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Old 09-05-2013, 03:00 AM   #1 (permalink)
oil pan 4
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Retrailer (building a good trailer from scrap / other trailer parts)

If you are the company that builds trailers in bulk to sell at lowes, home depot or northern tool you are trying to get the cheapest and there for thinnest steel that should do the job and hold it all together with as few welds as possible, as if there is a shortage of welding sticks.
Since the steel its self and welding are among your top expenses that is where you cut corners.

If you get your steel comes from the scrap yard you error on the side of heavier steel, part of the reason is the flimsy stuff like what the big box stores use in their trailers gets crushed or bent beyond the point to where its not useable ether because it failed in its past life or in the scrap yard environment its self. At 15 cents a pound you don't really worry about if you go 20 or 30 pounds heavy.
I think my standard trailer frame design will measure 98''x64'' that way it can easily swallow 4'x8' sheets of anything that's important because most builders only think in 4' and/or 8' lenghts. The box and A-frame alone will weigh 140 pounds and cost me a grand total of about $20 in steel.
The other expense is welding. Since I am the welder and I have pride and give a damn about my work I fully weld most joints for a few reasons. Also after years of MIG welding experimentation I have worked out the most economical way to lay down a weld that is both strong and good looking.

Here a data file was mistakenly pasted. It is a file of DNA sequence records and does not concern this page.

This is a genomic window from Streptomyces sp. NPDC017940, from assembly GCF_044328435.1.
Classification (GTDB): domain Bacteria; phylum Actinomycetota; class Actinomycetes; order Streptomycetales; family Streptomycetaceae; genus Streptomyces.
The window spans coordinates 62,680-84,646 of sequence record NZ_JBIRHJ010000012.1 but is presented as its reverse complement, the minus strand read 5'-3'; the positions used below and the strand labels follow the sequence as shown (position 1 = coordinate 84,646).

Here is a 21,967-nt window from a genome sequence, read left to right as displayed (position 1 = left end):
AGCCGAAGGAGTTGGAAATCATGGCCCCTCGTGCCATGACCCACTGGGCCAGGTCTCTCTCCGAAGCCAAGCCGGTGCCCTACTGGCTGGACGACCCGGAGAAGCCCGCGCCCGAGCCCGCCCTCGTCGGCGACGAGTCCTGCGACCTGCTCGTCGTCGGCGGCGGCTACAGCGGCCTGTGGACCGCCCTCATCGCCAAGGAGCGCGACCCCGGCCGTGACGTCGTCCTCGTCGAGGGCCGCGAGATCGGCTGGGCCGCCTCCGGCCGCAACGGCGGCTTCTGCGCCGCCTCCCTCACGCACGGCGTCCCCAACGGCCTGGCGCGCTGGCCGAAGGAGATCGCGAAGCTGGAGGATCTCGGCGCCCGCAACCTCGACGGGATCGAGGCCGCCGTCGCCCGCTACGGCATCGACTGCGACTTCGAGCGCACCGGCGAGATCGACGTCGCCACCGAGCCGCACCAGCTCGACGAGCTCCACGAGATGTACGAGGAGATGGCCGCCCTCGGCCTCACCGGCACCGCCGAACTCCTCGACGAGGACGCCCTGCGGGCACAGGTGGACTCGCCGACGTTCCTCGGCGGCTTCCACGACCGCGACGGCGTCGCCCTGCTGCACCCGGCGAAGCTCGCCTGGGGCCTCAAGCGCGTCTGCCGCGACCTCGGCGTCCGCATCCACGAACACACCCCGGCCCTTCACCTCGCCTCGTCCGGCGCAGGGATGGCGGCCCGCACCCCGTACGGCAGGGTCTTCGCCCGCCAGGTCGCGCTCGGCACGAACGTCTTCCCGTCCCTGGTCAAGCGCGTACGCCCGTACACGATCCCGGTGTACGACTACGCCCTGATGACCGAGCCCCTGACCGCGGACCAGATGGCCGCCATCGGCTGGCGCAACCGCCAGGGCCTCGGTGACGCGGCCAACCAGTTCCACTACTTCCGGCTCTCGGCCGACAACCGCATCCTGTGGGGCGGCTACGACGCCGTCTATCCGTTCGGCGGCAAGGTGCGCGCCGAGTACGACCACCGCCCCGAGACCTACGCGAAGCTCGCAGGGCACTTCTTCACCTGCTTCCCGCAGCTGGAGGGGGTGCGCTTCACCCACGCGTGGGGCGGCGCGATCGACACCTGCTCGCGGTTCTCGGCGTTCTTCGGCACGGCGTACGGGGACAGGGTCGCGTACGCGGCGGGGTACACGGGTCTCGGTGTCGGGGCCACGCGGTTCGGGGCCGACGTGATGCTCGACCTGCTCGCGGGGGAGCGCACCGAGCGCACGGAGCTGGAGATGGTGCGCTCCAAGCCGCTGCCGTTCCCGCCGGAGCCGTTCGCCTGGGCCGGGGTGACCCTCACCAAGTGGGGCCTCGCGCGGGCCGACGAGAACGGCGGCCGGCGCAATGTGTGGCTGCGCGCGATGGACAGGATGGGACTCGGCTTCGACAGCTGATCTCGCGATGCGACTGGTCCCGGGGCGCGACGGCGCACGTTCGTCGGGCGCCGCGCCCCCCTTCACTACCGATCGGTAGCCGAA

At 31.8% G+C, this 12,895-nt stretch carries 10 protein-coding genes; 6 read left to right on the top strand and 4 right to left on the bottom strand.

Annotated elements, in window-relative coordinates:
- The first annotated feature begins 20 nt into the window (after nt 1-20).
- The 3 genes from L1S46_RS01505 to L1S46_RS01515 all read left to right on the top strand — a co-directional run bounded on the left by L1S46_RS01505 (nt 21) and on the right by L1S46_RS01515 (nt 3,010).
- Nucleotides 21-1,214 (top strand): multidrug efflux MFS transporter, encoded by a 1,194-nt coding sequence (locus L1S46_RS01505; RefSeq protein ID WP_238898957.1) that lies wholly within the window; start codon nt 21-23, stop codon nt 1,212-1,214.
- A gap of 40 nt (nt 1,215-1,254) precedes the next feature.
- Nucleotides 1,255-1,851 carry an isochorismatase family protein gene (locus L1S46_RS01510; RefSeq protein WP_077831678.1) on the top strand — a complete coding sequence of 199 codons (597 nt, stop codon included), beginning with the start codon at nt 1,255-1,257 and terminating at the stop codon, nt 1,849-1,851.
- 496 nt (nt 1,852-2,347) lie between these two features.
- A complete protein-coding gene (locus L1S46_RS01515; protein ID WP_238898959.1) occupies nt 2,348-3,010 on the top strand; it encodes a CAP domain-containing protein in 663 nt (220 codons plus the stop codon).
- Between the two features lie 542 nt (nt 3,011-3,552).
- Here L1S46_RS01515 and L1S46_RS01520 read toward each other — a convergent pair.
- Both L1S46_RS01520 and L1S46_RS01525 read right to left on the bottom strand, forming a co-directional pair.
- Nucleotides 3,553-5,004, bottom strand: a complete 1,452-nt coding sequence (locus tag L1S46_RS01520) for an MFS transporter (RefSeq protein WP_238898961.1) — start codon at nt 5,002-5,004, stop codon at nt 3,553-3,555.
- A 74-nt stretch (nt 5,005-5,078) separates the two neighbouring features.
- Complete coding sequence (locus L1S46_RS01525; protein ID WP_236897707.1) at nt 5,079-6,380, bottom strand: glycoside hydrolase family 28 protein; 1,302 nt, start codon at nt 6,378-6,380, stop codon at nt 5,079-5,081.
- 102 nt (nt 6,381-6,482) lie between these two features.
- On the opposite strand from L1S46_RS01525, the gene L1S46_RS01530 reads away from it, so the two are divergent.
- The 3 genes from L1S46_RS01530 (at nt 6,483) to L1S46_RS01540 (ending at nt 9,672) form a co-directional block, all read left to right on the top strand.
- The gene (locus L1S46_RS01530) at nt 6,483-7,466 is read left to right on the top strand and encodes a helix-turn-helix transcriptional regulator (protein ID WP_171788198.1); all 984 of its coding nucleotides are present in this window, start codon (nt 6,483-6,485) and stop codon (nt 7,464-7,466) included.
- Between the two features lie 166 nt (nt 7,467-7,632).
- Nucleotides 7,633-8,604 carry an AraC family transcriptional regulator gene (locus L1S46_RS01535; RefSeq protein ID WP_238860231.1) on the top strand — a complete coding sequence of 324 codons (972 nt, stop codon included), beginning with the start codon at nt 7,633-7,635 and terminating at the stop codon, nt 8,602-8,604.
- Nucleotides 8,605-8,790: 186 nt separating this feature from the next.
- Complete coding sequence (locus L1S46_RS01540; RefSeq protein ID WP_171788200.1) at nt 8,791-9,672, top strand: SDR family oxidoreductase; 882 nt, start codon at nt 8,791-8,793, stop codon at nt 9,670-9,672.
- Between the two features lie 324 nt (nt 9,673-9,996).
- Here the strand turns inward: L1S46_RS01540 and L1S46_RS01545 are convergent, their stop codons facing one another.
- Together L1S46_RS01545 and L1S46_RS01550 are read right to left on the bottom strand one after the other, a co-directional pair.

I'm thinking each one will run about $3 or $4 worth of wire, another $3 or $4 worth of my special economical welding gas mix, to stick together $20 worth of steel, $20 for trailer lights, about $100 for new springs axle, tires and spindles.
Not sure how much sandblast and painting will cost but I think it will be around $30.
Axles, spindles and springs are going to a bit of a money eater.
All costs are passed down to the end consumer, would like to pass along less cost.

There is literally tons of slightly used fairly straight hot rolled 1/4 inch thick C-channel, in the form of 5'4'' long scaffolding at the scrap yard down the street from me.
Plus there is all the other random stuff that shows up. I like the I-beams.
I think I will make the non standard trailers out of a mix of 1/4'' scaffolding and what ever shows up.

I think any one that owns or has access to a scrap pile, welding machine, drill and chop saw can build a trailer.
I find a lot of people lack electrical skills or are afraid of wiring, if so pay some honky mechanic $50 to wire it up for you.

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1984 chevy suburban, custom made 6.5L diesel turbocharged with a Garrett T76 and Holset HE351VE, 22:1 compression 13psi of intercooled boost.
1989 firebird mostly stock. Aside from the 6-speed manual trans, corvette gen 5 front brakes, 1LE drive shaft, 4th Gen disc brake fbody rear end.
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